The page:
FATMAP difficulty grade
The Johnson Pass trail is an old wagon road that, over the years, has narrowed down into a stunningly-beautiful singletrack trail.
This 23-mile point-to-point route is one of the easiest, most accessible backcountry routes in the Kenai Peninsula.
Thanks to its origins as a wagon road, the trail is mostly smooth and non-technical throughout its length, and it doesn't gain an arduous amount of elevation.
Both ends of the trail are also easily accessible from a major paved highway, which makes accessing the trail and setting up a self-shuttle a cinch. The views along Johnson Pass are absolutely stunning! You'll enjoy brilliant wildflower-filled meadows, deep forests, towering mountain peaks, and crystal-clear lakes.
Even though you'll begin and end this route on a paved highway, this is a true backcountry expedition traversing an epic valley and crossing a mountain pass.
You are *out there* on this epic Alaskan backcountry adventure! There are several different route combinations that are popular on Johnson Pass.
First, you could complete this as an epic point-to-point route, using two cars to self-shuttle the trail.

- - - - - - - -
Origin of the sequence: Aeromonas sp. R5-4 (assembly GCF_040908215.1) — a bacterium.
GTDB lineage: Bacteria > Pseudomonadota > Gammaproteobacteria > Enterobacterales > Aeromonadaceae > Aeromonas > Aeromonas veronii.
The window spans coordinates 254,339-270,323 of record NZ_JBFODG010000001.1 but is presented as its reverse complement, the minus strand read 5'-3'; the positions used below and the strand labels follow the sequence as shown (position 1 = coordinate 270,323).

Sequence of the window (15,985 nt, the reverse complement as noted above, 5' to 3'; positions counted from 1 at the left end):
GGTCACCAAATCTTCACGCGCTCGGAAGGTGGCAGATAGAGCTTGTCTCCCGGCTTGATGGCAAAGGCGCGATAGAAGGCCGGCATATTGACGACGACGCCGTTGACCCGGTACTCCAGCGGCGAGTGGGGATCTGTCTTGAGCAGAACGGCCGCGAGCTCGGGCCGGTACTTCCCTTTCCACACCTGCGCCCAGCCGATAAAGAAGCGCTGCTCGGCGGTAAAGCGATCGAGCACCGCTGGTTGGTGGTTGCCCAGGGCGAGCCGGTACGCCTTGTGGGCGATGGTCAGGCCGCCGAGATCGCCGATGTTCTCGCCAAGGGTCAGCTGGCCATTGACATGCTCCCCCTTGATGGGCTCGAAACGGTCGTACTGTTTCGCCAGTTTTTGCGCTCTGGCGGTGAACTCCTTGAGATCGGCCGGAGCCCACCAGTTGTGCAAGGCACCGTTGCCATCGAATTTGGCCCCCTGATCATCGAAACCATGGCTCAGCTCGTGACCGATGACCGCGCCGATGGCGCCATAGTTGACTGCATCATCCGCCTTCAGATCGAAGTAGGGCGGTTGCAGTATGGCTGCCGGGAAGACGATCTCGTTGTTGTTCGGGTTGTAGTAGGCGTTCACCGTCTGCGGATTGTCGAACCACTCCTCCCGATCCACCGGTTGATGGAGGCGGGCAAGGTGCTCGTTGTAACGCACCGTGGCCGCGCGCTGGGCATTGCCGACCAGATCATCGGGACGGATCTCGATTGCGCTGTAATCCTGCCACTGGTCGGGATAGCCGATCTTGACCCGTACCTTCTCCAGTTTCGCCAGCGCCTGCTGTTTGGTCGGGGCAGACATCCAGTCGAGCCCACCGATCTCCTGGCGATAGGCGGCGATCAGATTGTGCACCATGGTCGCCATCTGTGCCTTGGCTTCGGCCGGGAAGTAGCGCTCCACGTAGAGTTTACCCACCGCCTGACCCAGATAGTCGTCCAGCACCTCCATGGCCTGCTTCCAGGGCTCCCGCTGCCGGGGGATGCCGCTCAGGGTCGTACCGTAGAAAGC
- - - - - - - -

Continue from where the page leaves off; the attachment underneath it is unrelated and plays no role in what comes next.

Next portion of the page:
The most popular route direction is from north to south, which gets you a little bit more descending than climbing.
However, sources disagree on exactly how much elevation gain and loss is found along this trail.
[Alaska.org](https://www.alaska.org/detail/guide-to-backpacking-and-biking-the-johnson-pass-trail) claims that there's only 1,000 feet of climbing along this route, but FATMAP shows almost 4,000 feet.
Other online sources peg it closer to 3,500 feet, and still others at about 2,100 feet.
Your GPS numbers may vary. Alternatively, if you can't set up a shuttle, many hikers and trail runners begin from the north trailhead and hike or run roughly 11 miles south to the pass, then turn around and return to the northern trailhead.
But since this trail is so popular with backpackers, there are many well-established campsites along the trail.
You could easily turn this into a multi-day affair, but exactly how many days and how long you want to take is up to you.
The trail normally melts out sometime in June, and the mountain biking is best from late June into early July.
However, as July wears on into August, the vegetation gets thick, with towering grasses and flowers leaning into the trail, turning Johnson Pass into a veritable jungle.
From August until the frost begins to kill off the undergrowth, hiking or running Johnson Pass is a true bushwhacking excursion.
However, this thick undergrowth reduces the bike traffic on the trail, which means that you might have the area all to yourself. Finally, be sure to remain bear aware, as this is thick bear country and true backcountry terrain.
Carry bear spray, and follow all other bear safety tips. Sources: [Alaska.org](https://www.alaska.org/detail/guide-to-backpacking-and-biking-the-johnson-pass-trail) [AndreaKuuipoAbroad.com](https://andreakuuipoabroad.com/johnson-pass-trail-alaska/) [USDA.gov](https://www.fs.usda.gov/recarea/chugach/recarea/?recid=16810)